Welcome to the BEN portal, the National Science Digital Library (NSDL) Pathway for biological sciences education. The BEN Portal provides access to education resources from BEN Collaborators and is managed by the American Association for the Advancement of Science (AAAS). Over 18,482 reviewed resources covering 77 biological sciences topics are available. BEN resources can help you engage student interest, shorten lesson preparation time, provide concept updates, and develop curricula that are in line with national standards for content, use of animals and humans, and student safety. Currently, registration is not required in exchange for access to the wealth of information freely available through the BEN Portal. Users retain the option to Register and/or Login to join our community of 11,146 biological science educators.
ARKive : endangered speciesWildscreen's Arkive project was launched in 2003 and grew to become the world's biggest encyclopaedia of life on Earth. With the help of over 7,000 of the world’s best wildlife filmmakers and photographers, conservationists and scientists, Arkive.org featured multi-media fact-files for more than 16,000 endangered species. Freely accessible to everyone, over half a million people every month, from over 200 countries, used Arkive to learn and discover the wonders of the natural world. Since 2013 Wildscreen was unable to raise sufficient funds from trusts, foundations, corporates and individual donors to support the year-round costs of keeping Arkive online. Therefore, the charity had been using its reserves to keep the project online and was unable to fund any dedicated staff to maintain Arkive, let alone future-proof it, for over half a decade. Therefore, a very hard decision was made to take the www.arkive.org website offline in February 2019.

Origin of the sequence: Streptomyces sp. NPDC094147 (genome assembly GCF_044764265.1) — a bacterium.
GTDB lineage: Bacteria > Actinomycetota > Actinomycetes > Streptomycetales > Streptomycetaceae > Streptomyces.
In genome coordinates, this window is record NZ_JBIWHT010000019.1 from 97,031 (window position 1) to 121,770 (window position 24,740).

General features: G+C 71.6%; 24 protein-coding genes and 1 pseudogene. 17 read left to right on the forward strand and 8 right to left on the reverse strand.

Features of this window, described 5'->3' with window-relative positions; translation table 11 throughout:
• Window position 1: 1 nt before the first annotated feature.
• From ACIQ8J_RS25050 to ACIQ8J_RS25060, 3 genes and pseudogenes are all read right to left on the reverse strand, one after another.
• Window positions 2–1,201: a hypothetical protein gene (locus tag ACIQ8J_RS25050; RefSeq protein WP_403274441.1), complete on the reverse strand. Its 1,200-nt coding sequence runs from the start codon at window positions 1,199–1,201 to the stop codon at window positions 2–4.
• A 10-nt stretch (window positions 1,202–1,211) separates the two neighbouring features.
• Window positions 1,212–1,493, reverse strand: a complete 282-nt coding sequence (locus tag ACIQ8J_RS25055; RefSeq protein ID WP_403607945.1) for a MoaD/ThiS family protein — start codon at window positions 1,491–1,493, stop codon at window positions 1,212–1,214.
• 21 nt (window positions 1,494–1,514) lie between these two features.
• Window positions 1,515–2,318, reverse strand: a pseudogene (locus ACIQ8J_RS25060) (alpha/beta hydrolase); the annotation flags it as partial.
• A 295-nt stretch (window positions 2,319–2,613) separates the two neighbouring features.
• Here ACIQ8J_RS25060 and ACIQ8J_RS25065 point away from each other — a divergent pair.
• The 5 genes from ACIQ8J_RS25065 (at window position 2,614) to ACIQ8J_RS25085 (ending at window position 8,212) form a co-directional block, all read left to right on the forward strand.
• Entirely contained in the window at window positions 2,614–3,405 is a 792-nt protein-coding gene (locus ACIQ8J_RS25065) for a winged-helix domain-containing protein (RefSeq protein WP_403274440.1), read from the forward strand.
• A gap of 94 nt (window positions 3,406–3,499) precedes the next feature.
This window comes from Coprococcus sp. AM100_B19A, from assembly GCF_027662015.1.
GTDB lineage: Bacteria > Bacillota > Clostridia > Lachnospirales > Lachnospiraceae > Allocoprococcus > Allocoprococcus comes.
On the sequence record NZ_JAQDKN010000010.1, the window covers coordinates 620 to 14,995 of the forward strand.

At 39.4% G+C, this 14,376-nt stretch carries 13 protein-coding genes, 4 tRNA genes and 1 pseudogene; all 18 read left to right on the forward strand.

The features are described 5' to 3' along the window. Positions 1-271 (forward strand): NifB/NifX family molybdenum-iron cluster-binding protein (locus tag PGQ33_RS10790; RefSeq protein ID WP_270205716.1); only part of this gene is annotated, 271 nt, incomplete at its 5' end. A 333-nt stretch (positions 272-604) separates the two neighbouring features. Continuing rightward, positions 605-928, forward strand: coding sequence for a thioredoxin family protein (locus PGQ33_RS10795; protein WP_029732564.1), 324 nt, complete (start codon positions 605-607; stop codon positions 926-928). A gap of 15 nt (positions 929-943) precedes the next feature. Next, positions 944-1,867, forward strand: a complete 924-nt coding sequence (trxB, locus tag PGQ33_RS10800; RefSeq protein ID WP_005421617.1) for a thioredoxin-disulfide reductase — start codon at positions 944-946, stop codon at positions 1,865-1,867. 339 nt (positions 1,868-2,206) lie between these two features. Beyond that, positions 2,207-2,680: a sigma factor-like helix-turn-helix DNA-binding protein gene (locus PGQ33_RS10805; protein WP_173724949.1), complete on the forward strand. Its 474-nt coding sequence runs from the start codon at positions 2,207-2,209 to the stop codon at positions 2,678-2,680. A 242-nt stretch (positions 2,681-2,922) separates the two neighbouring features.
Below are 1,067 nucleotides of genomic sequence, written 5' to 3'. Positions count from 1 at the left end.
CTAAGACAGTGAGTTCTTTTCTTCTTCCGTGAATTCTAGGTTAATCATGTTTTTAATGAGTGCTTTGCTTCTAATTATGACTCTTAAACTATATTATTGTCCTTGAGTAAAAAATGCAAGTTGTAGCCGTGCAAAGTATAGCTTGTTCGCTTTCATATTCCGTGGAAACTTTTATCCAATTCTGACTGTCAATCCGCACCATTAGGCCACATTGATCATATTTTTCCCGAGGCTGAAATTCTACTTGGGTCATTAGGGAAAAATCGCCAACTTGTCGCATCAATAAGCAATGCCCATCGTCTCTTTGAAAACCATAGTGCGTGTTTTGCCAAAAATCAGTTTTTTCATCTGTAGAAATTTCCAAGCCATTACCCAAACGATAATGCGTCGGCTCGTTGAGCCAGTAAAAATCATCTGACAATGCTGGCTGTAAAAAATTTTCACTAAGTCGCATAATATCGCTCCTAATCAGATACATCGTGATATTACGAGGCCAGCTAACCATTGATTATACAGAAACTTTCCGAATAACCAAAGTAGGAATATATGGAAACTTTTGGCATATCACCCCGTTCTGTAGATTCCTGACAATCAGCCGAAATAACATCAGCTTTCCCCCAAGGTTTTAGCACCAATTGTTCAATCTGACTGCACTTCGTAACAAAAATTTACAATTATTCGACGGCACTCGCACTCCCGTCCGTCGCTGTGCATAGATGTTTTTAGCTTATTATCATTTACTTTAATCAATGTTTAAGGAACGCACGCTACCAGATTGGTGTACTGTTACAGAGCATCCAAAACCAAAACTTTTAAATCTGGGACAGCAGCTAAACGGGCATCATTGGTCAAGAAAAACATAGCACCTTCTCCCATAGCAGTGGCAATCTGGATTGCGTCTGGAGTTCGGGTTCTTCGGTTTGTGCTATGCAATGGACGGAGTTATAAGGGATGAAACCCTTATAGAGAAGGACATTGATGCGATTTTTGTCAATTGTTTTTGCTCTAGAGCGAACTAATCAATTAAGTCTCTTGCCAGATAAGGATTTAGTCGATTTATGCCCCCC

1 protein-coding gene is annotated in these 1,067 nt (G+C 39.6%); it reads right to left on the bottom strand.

Public Library of ScienceATDbio.comContents 2′-Deoxyribonucleic acid (DNA) DNA (2′-deoxyribonucleic acid) is the molecular store of genetic information in nearly all living systems. It is a large polymeric molecule composed of monomers known as nucleotides. Each nucleotide consists of a heterocyclic base, a pentose sugar (2′-deoxy-d-ribofuranose), and a phosphate group. Figure 1 | Chemical structures of the heterocyclic bases of DNA Adenine and guanine are purines and cytosine and thymine are pyrimidines (Figure 2). Figure 2 | Structures of the purine and pyrimidine heterocyclic ring systems The deoxyribose sugar is shown in Figure 3. Figure 3 | Mutarotation of 2′-deoxy-D-ribose allows interconversion between furanose, acyclic and pyranose forms The phosphate group can be found at the 5′- or 3′-position of the sugar depending on the method used to break down DNA to produce the nucleotides. Figure 4 | Structures of a deoxynucleoside and a deoxynucleotide Figure 5 | Structures of syn and anti nucleoside conformations See also